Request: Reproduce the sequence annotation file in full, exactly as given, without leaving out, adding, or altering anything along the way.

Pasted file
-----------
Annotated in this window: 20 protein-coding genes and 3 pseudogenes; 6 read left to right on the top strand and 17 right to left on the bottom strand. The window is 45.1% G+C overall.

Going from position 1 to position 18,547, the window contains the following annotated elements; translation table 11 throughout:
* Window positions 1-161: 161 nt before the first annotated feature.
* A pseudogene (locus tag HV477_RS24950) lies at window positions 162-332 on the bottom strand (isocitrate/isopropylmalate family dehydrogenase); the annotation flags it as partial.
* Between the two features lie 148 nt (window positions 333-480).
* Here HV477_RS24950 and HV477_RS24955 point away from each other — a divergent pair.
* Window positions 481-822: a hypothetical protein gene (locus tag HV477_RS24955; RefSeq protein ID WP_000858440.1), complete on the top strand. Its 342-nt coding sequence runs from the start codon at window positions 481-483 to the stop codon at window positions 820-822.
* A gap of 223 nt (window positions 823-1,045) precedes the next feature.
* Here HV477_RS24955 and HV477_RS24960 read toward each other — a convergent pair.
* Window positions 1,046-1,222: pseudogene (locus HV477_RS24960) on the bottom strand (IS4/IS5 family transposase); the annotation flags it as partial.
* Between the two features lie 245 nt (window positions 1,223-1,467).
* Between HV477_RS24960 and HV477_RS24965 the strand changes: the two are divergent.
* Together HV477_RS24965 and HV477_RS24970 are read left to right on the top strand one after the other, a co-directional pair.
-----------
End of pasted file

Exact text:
Annotated in this window: 20 protein-coding genes and 3 pseudogenes; 6 read left to right on the top strand and 17 right to left on the bottom strand. The window is 45.1% G+C overall.

Going from position 1 to position 18,547, the window contains the following annotated elements; translation table 11 throughout:
* Window positions 1-161: 161 nt before the first annotated feature.
* A pseudogene (locus tag HV477_RS24950) lies at window positions 162-332 on the bottom strand (isocitrate/isopropylmalate family dehydrogenase); the annotation flags it as partial.
* Between the two features lie 148 nt (window positions 333-480).
* Here HV477_RS24950 and HV477_RS24955 point away from each other — a divergent pair.
* Window positions 481-822: a hypothetical protein gene (locus tag HV477_RS24955; RefSeq protein ID WP_000858440.1), complete on the top strand. Its 342-nt coding sequence runs from the start codon at window positions 481-483 to the stop codon at window positions 820-822.
* A gap of 223 nt (window positions 823-1,045) precedes the next feature.
* Here HV477_RS24955 and HV477_RS24960 read toward each other — a convergent pair.
* Window positions 1,046-1,222: pseudogene (locus HV477_RS24960) on the bottom strand (IS4/IS5 family transposase); the annotation flags it as partial.
* Between the two features lie 245 nt (window positions 1,223-1,467).
* Between HV477_RS24960 and HV477_RS24965 the strand changes: the two are divergent.
* Together HV477_RS24965 and HV477_RS24970 are read left to right on the top strand one after the other, a co-directional pair.